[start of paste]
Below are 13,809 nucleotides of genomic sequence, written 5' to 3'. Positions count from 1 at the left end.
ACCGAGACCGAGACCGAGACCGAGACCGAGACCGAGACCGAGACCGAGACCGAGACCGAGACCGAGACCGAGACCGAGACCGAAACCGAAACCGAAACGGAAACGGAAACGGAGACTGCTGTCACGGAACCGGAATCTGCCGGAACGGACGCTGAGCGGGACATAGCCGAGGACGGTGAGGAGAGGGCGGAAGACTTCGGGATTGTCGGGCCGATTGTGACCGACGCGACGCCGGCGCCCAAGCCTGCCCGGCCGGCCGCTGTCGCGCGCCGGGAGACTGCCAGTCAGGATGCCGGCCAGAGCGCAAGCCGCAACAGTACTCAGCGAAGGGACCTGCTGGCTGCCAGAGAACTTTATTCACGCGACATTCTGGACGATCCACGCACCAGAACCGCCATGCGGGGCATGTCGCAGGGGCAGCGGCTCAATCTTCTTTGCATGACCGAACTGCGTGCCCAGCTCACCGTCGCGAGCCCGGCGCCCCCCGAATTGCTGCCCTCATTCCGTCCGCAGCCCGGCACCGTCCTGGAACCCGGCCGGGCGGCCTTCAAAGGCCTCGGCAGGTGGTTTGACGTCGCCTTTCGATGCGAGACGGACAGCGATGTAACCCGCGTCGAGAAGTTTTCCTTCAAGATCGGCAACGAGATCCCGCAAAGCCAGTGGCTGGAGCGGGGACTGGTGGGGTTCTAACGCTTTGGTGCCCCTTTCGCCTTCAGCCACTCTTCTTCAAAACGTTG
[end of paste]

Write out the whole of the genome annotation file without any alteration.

Below are 13,809 nucleotides of genomic sequence, written 5' to 3'. Positions count from 1 at the left end.
ACCGAGACCGAGACCGAGACCGAGACCGAGACCGAGACCGAGACCGAGACCGAGACCGAGACCGAGACCGAGACCGAGACCGAAACCGAAACCGAAACGGAAACGGAAACGGAGACTGCTGTCACGGAACCGGAATCTGCCGGAACGGACGCTGAGCGGGACATAGCCGAGGACGGTGAGGAGAGGGCGGAAGACTTCGGGATTGTCGGGCCGATTGTGACCGACGCGACGCCGGCGCCCAAGCCTGCCCGGCCGGCCGCTGTCGCGCGCCGGGAGACTGCCAGTCAGGATGCCGGCCAGAGCGCAAGCCGCAACAGTACTCAGCGAAGGGACCTGCTGGCTGCCAGAGAACTTTATTCACGCGACATTCTGGACGATCCACGCACCAGAACCGCCATGCGGGGCATGTCGCAGGGGCAGCGGCTCAATCTTCTTTGCATGACCGAACTGCGTGCCCAGCTCACCGTCGCGAGCCCGGCGCCCCCCGAATTGCTGCCCTCATTCCGTCCGCAGCCCGGCACCGTCCTGGAACCCGGCCGGGCGGCCTTCAAAGGCCTCGGCAGGTGGTTTGACGTCGCCTTTCGATGCGAGACGGACAGCGATGTAACCCGCGTCGAGAAGTTTTCCTTCAAGATCGGCAACGAGATCCCGCAAAGCCAGTGGCTGGAGCGGGGACTGGTGGGGTTCTAACGCTTTGGTGCCCCTTTCGCCTTCAGCCACTCTTCTTCAAAACGTTG